Stored in a cabinet drawer in the office of my parent’s home was a small wooden box. A tempting little thing kept safely out of reach from us children. The only explanation given was that it was dad’s and we were not to touch it. I did, however, catch a glimpse of it once—I have a vague memory of small curling pieces of thick paper, brown with age.
As a teenager, I once again stumbled on that wooden box. Unable to resist the temptation, I ‘accidentally’ bumped the lid. Inside was an old photograph of a rock and palm trees, next to it a small square of fabric. Before I could look any further, the sound of mom coming down the hall put a swift end to my sleuthing.
But those weren’t the only mementos in my family history. Hanging on the wall in my parent’s bedroom was a shadow box filled with silk handkerchiefs my grandfather sent home to his mother while he served in France in 1918. Lovely, colorful, and delicate, they hung on the wall nonthreatening and seemingly harmless, though the history behind them is anything but.
People often ask us why we work with veterans—why we put up with the paperwork, the wait to get paid, the challenges of finding the right solution to each client’s particular set of problems.
My maternal grandfather was a stubborn Minnesota Swede, and you’d have to be to serve in the army in the wet trenches of France during WWI. He told me once that him and his buddies would all get a good laugh when a letter would arrive telling them to keep their feet dry. That was all he would say on the matter—his mementos said more about his deployment than he did: a shell casing pencil holder, an enemy bullet, and a medal. I watched this man completely crippled with arthritis drive a car that had no power steering and work in the yard by adapting his tools. You know that ergonomic shovel that comes with an extra handle? Grandpa made one for himself in the 1960s. He worked, albeit slowly and carefully, to make wooden toys for his three grandchildren. But he could not put on his own socks.
My paternal grandfather served as a Draft Warden in Minneapolis. And though he was able to draft my father, he was always frustrated that he was unable to draft his eldest son, my Uncle Tom. They didn’t find out the reason until after the war: Uncle Tom was a nuclear physicist working on the Manhattan Project. Meanwhile, back at home, Aunt Barb was a literal ‘Rosie the Riveter.’ And after the war, Uncle Jack ended up working in post-war intelligence around Europe. It seems a bit comical to think that my 6’4” uncle with very distinct features was sent as a spy, attempting to blend in with the local population.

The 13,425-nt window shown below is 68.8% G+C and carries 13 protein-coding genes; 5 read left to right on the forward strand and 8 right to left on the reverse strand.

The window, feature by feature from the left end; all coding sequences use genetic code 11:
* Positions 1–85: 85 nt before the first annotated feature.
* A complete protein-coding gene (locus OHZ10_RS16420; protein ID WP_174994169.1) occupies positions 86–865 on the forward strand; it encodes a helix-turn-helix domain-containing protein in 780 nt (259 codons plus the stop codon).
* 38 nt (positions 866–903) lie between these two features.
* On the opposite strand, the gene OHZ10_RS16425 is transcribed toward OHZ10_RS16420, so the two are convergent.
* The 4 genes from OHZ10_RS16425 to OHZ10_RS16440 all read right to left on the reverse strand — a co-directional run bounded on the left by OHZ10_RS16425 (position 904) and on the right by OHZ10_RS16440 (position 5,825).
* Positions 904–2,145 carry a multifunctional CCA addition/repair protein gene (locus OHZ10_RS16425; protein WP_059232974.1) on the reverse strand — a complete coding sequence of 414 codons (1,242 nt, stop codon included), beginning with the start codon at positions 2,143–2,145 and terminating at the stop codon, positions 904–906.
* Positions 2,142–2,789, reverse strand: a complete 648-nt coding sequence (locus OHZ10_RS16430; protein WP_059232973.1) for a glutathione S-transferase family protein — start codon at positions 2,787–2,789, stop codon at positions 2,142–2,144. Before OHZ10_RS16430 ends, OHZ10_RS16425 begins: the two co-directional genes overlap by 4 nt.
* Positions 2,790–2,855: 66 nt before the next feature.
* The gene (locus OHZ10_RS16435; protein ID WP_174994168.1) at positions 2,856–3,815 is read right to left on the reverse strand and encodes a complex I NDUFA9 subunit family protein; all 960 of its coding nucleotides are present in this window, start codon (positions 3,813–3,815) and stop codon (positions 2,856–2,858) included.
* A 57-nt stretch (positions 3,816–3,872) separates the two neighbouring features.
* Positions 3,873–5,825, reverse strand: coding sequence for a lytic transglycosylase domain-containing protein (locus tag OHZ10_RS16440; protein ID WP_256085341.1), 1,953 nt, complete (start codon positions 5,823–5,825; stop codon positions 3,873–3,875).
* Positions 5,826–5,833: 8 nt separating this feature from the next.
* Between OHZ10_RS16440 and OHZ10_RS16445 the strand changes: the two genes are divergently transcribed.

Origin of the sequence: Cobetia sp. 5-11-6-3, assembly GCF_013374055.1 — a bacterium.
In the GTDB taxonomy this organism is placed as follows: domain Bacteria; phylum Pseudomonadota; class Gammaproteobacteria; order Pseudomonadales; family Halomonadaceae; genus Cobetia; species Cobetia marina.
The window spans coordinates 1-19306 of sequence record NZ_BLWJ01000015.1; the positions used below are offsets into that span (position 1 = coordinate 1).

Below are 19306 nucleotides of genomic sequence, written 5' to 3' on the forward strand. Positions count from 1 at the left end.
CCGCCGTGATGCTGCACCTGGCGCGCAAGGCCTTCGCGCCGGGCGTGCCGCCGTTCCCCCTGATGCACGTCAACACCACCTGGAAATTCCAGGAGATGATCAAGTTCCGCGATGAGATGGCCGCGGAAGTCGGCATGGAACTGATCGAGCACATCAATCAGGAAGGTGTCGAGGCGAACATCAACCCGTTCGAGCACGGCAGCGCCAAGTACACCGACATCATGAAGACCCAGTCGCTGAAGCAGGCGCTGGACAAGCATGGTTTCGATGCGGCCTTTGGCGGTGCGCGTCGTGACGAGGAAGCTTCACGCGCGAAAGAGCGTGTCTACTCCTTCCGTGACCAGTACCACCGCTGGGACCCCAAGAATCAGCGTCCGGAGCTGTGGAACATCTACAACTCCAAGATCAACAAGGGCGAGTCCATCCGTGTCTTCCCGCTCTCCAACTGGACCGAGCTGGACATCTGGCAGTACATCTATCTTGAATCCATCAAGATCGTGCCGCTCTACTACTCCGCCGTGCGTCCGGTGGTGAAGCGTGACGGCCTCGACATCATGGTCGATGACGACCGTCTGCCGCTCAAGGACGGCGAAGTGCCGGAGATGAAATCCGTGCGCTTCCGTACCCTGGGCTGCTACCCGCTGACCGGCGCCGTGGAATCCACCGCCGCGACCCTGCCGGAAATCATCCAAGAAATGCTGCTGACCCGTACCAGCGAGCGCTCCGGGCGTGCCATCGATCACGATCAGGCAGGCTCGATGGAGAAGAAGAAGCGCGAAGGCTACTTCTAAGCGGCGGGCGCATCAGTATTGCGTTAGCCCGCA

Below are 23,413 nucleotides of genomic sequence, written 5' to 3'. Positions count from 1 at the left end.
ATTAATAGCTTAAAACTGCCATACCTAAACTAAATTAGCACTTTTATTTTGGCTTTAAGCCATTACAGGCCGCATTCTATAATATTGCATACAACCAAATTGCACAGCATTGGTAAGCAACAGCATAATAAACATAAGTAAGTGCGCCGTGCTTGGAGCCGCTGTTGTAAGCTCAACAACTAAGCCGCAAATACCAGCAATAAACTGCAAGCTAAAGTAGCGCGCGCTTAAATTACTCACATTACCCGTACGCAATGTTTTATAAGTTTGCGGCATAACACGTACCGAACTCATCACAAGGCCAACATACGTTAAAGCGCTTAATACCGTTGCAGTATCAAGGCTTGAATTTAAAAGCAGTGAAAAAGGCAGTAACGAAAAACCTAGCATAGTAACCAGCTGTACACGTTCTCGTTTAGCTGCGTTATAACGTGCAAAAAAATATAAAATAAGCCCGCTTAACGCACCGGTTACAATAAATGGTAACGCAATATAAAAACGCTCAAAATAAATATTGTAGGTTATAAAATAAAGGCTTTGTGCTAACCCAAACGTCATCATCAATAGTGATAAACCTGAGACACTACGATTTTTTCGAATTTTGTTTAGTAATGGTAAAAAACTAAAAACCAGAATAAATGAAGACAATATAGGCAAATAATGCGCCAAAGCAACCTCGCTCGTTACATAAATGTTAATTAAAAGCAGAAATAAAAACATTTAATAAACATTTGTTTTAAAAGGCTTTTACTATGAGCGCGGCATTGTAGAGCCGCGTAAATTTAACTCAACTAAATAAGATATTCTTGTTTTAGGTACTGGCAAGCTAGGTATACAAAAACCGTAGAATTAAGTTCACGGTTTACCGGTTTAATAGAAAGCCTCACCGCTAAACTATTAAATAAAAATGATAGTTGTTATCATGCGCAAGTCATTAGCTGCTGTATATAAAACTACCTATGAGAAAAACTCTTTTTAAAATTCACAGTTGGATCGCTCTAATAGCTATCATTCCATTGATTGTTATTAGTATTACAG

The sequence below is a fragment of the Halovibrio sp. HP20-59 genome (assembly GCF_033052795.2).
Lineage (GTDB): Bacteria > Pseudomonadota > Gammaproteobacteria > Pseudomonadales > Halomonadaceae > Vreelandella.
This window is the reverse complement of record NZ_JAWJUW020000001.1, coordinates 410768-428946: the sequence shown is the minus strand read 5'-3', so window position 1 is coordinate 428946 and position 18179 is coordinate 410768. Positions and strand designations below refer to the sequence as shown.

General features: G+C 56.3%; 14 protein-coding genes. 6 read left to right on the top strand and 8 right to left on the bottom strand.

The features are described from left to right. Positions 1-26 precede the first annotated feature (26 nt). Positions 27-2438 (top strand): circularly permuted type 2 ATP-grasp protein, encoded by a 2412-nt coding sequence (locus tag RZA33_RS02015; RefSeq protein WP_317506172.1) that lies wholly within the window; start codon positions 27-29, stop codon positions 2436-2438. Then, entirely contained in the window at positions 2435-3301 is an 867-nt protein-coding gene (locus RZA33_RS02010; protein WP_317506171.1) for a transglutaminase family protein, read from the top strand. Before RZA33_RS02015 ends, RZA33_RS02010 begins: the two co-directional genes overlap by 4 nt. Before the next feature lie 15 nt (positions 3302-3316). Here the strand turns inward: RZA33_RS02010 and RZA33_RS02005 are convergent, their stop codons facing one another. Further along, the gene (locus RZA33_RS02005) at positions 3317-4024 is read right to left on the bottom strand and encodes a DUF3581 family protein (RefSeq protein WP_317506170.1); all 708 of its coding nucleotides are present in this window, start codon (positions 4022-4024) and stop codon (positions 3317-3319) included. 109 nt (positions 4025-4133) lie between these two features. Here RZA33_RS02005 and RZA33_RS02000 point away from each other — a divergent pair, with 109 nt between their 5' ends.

My dad arrived in the Philippines in time for the mop-up operations tasked with flushing enemy hold-outs from caves and bunkers. He was also an amateur photographer. Those thick pieces of curling paper? His memories from the war. The scrap of fabric? A Japanese flag. They were hidden from us and (to an extent) himself because he did not want to be reminded of the realities of the horrors he saw, the frightening memories they brought back, and the friends he lost.
Fortunately, his faith gave him peace and he was able to put the memories to rest: “I don’t need to keep them to remember.”
Sadly, this is not the case for many. Every 60 minutes, a veteran attempts suicide. While I feel very fortunate that I was able to hear stories from these family members as I grew up, others have not been so lucky.
My heart goes out to the wives, parents, siblings, children, and relatives of those who never made it home and those listed as Missing In Action. But there is also the pain faced by those whose loved one is living on the street somewhere unable to cope, unwilling or incapable of accepting help.
The men and women like my grandfather and his children served willingly. Many of the veterans we help now served during the Vietnam era. A drafted generation that fought what must have felt like a fruitless war. Many have suffered everyday since, facing new demons such as ALS, MS, and Parkinson’s all connected to Agent Orange.
As we prepare to celebrate another Memorial Day, it is important to remember the sacrifice of all those who have served our Country and secured our freedoms. We can all go a step further in honoring those who lost their lives in service by taking a moment to think about how we can help lessen the burden on the shoulders of 100,000+ veterans living with PTSD. There are local & regional groups working to stop veteran suicides, and others pairing rescue dogs with veterans. Take a few minutes and do a little research – if we all took the time or donated a few dollars, we could literally become part of a network that could save a life.
We serve them because they once served us. We do this because of family. We do this to honor both the living and the dead. We do this simply because we can and it is well worth our time and resources.